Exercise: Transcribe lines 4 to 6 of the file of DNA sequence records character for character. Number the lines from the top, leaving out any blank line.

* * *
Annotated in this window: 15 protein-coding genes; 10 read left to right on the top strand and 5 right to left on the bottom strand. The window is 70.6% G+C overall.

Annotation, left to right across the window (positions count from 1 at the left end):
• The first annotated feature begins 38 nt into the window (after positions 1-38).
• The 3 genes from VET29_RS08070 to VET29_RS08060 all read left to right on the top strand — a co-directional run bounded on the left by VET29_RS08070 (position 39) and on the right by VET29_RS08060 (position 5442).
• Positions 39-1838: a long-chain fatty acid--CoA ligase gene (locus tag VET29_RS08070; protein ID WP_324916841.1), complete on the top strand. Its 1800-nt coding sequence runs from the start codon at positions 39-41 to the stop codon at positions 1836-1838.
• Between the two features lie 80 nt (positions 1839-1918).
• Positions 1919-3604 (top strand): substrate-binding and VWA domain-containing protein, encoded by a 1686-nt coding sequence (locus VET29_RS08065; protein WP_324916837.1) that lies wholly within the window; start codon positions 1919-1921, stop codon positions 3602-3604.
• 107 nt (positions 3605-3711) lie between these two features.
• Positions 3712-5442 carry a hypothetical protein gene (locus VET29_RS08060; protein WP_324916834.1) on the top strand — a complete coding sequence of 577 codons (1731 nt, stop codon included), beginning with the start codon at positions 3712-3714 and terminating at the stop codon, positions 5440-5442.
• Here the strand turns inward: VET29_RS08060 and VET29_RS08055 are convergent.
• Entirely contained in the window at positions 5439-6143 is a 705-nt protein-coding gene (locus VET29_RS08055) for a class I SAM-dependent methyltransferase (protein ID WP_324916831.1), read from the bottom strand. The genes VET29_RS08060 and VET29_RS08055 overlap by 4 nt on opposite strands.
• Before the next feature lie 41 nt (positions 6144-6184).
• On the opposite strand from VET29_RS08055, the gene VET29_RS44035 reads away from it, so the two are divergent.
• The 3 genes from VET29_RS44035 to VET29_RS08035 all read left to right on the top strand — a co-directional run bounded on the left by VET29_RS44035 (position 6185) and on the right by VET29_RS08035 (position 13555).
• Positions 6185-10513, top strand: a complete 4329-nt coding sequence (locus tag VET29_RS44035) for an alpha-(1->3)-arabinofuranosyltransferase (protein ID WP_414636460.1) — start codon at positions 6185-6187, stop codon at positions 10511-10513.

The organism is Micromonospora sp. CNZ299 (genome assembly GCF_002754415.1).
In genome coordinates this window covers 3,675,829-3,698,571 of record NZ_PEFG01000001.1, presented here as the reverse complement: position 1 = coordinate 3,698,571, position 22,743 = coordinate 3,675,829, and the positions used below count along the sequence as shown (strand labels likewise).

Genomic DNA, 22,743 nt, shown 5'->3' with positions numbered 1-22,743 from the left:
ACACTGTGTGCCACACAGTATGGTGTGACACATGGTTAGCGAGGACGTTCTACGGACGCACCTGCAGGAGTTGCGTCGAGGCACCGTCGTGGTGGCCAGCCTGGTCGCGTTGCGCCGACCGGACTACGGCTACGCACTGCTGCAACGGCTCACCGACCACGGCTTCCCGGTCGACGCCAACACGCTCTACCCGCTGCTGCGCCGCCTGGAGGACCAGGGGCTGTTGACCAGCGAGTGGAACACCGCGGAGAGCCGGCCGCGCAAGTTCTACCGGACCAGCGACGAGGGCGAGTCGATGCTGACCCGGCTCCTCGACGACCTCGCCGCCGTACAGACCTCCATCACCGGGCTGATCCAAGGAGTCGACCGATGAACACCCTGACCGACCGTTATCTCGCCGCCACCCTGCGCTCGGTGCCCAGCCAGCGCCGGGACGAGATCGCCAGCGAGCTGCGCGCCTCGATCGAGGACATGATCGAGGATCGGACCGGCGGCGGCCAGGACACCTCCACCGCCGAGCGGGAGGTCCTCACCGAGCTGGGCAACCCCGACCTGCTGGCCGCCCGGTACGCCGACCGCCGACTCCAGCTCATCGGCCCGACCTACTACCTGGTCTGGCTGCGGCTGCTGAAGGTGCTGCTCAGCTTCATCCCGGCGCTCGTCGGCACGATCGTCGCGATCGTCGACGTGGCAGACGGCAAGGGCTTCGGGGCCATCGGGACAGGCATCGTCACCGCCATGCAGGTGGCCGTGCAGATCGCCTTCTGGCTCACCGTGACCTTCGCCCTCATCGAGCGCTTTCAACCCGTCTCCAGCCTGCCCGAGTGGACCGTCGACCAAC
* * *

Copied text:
• The 3 genes from VET29_RS08070 to VET29_RS08060 all read left to right on the top strand — a co-directional run bounded on the left by VET29_RS08070 (position 39) and on the right by VET29_RS08060 (position 5442).
• Positions 39-1838: a long-chain fatty acid--CoA ligase gene (locus tag VET29_RS08070; protein ID WP_324916841.1), complete on the top strand. Its 1800-nt coding sequence runs from the start codon at positions 39-41 to the stop codon at positions 1836-1838.
• Between the two features lie 80 nt (positions 1839-1918).